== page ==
The teacup tempest over retired Gen. Wesley Clark’s self-evident remark about John McCain—to whit that flying a fighter aircraft and getting shot down and captured is not particularly relevant to the skill set needed to be a president—raises a larger question: Why do veterans, and particularly the veterans of the criminal and pointless war in Iraq, or the earlier one in Vietnam, automatically get hero status, and why are they seen as naturals to run for higher national office?
I’m sure there are plenty of heroes in the military—people who put their lives on the line, and even give their lives, for their comrades, people who give up safe jobs and leave their families for what they see as a patriotic duty. But let’s face it: the whole recruiting project is about convincing young men and women that joining the military is in their self-interest—a way to get ahead, a way to see the world, a way to get financial aid for college, a way to have some excitement, a way to get a fat signing bonus so you can buy that new car you wanted. And people who sign up for these self-interested reasons are no more heroic than people who go to work for Merrill Lynch.
Furthermore, while there are dangerous posts in Iraq and Afghanistan, the nature of the military is that the vast majority of people who wear a uniform just work in offices or motor pools, and face dangers no greater than workers who do the same thing in civilian life at home. In fact, in the case of more hazardous work, like heavy equipment repair, it’s probably safe to say that after years of gutting worker safety rules and inspections, it may be safer working for the Pentagon than working for a civilian employer.
Beyond that, there are people who easily as heroic as many of our uniformed citizens who don’t get any credit for their courage and dedication to humanity and their country. How about young doctors who eschew lucrative careers in plastic surgery to work in low-income communities or on Indian reservations? How about Peace Corps or Vista volunteers who go to dangerous places at home and abroad to help people improve their lives? Even in uniform there are heroes who don’t get credit for their courage. How about people like Lt. Ehren Watada or Sgt. Camilo Mejia, or other members of the military who risked jail, or even did hard time rather than continue to fight in an illegal war?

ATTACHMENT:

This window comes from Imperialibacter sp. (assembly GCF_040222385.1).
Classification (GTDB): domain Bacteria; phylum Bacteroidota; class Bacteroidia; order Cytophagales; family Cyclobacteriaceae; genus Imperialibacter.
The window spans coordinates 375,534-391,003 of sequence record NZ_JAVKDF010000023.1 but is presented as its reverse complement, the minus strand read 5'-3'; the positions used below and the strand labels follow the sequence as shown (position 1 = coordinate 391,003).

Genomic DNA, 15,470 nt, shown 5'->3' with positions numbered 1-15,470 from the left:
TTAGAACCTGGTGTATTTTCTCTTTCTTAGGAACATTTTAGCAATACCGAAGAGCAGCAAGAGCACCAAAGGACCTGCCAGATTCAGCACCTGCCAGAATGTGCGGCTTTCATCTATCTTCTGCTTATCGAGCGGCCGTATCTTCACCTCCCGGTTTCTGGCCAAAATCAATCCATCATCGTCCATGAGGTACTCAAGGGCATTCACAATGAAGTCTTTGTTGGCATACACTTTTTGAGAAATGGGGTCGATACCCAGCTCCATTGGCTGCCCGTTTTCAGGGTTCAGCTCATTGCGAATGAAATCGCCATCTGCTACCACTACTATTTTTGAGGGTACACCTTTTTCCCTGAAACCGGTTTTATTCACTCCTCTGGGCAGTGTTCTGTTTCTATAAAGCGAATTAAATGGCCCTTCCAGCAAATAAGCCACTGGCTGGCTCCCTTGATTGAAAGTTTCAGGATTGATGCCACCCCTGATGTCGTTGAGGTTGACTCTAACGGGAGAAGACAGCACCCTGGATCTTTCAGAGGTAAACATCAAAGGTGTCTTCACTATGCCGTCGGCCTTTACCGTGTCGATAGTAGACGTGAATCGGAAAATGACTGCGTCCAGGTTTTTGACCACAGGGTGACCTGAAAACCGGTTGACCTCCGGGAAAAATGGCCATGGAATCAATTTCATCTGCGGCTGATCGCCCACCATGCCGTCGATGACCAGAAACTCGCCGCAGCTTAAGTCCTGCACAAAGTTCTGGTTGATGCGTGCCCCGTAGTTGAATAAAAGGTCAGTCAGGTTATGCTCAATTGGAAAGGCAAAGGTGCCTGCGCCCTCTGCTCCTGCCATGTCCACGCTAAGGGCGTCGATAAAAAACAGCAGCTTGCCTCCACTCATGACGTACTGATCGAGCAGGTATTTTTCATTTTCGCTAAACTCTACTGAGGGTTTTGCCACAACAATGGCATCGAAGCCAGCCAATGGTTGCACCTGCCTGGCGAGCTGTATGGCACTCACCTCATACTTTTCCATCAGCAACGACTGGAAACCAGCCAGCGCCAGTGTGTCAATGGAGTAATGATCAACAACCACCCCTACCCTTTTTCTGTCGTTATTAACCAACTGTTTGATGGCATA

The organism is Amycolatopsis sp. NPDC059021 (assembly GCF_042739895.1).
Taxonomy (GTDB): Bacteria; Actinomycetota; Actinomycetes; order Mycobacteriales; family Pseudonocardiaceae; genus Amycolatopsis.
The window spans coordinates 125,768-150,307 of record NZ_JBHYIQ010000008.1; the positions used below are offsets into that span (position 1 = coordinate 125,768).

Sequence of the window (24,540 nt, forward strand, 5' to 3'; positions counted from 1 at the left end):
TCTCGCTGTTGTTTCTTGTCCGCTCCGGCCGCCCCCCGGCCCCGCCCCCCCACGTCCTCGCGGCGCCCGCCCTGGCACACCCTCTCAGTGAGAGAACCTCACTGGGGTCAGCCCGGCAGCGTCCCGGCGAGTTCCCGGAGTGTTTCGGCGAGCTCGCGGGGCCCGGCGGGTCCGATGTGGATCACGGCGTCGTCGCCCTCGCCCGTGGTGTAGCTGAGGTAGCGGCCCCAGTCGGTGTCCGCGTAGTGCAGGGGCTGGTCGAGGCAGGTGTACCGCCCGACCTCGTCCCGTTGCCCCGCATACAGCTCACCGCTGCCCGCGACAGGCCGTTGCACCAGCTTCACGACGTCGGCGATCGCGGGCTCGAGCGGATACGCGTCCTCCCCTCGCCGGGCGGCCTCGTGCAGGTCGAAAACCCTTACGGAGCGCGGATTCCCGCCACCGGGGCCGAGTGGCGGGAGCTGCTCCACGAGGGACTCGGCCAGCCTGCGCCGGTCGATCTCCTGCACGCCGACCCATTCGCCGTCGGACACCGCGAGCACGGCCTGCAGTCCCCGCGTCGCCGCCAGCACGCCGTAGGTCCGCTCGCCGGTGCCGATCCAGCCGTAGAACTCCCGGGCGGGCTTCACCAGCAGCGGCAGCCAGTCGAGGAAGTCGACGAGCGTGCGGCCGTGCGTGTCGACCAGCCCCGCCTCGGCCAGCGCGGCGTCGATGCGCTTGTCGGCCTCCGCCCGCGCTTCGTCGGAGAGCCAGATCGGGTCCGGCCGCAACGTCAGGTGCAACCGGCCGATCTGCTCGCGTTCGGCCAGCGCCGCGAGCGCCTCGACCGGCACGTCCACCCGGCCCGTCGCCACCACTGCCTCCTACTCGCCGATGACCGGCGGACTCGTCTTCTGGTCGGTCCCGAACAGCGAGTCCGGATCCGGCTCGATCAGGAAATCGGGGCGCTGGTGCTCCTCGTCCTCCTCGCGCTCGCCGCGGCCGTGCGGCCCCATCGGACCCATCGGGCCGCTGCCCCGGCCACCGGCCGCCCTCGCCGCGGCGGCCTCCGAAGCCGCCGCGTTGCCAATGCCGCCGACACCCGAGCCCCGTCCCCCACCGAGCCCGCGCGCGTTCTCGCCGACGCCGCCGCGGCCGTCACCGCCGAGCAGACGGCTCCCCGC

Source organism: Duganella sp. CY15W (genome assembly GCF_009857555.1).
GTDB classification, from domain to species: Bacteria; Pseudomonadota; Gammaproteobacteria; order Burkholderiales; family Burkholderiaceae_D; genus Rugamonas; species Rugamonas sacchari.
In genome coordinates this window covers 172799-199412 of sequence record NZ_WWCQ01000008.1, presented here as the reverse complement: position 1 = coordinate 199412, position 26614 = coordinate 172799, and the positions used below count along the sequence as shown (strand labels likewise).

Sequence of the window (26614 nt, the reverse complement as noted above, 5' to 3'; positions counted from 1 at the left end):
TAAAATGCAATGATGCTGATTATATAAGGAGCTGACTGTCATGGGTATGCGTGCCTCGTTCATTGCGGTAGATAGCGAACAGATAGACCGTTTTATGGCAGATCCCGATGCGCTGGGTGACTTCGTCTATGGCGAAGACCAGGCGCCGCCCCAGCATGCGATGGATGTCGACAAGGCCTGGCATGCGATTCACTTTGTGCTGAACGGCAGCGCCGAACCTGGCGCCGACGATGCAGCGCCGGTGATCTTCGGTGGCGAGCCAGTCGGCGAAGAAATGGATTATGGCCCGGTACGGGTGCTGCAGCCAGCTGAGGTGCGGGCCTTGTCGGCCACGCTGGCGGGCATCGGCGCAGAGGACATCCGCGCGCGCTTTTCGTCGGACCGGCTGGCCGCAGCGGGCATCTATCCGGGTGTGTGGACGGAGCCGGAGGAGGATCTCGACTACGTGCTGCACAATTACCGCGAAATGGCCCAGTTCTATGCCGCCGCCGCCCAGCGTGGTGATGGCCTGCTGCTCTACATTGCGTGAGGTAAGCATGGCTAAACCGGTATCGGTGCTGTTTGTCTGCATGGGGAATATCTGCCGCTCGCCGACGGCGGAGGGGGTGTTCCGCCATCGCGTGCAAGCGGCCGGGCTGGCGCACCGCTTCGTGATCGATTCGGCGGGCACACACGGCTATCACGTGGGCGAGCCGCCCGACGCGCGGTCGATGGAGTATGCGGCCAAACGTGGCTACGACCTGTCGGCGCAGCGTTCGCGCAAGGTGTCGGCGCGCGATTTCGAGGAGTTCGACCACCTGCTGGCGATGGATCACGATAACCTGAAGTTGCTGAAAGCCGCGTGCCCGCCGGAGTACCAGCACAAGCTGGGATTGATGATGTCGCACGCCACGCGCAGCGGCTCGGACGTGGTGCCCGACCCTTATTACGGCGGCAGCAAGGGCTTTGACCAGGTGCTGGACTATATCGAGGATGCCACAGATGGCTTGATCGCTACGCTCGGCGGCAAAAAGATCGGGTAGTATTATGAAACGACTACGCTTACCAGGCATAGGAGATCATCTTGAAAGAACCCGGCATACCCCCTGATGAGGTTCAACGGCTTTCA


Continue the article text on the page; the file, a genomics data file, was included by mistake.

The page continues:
There are heroes in our schools, heroes on the job, heroes who work in jobs like police officer or firefighter, even heroes in politics (though few and far between!). Most of them aren’t ever recognized by society for what they do. Not everyone who serves in the military is a hero, and plenty of people who don’t, or won’t, wear a uniform are heroes.
Furthermore, as Gen. Clark noted, wearing a uniform, and going to war, do not make a person better suited for government or politics. But I’d go him one further. Even having significant administration experience in the military does not make an officer any better suited for an executive or a legislative position in government. In fact, arguably, it makes a person less well suited for government in a democratic society.
The military is not a place that values open expression of opinions. It is a top-down organization in which obedience to “superiors” is valued more highly than initiative and self-direction. The military isn’t even as democratic as the old Bolshevik Party. At least in theory, the Bolshevik model was supposed to encourage democratic discussion until a decision was reached by the leadership, after which there would be discipline and unquestioned obedience. In the military, the democratic discussion part is eliminated from the model. What that has to do with democratic governance I don’t know.
Don’t get me wrong. I have a endless sympathy for the hundreds of thousands of military personnel, active duty, reservist and National Guard members, who got dragged off under false pretenses to have to serve in an illegal war of aggression, even to get seriously wounded or to die there, and I’m a strong supporter of generous veterans’ benefits for all of them and for their long-suffering families.
But let’s not cheapen the term “hero” by assigning it to all of them—especially while ignoring the heroism of those who have refused to fight, or of those who engage in heroic efforts to better the lives of their fellow human beings instead of just helping to kill them.
And let’s stop pretending that having worn a uniform somehow automatically makes someone a better person, and a more competent leader, than someone who never wore one.
The returned soldiers I’ve known from Vietnam, and the soldiers I’ve spoken to who have served in Iraq, have for the most part been the first to say that they don’t feel like heroes. It is, in fact, the charlatans and political cowards in government who are busy promoting endless war who are tossing that label around with such abandon. They are in both parties, and we should recognize their abuse of the term, “hero” and their fake stances of “respect” and “support” for the troops, for what it is: cheap political posturing, designed to intimidate critics of a criminal war.
DAVE LINDORFF is a Philadelphia-based journalist and columnist. His latest book is “The Case for Impeachment” (St. Martin’s Press, 2006 and now in paperback edition). His work is available at www.thiscantbehappening.net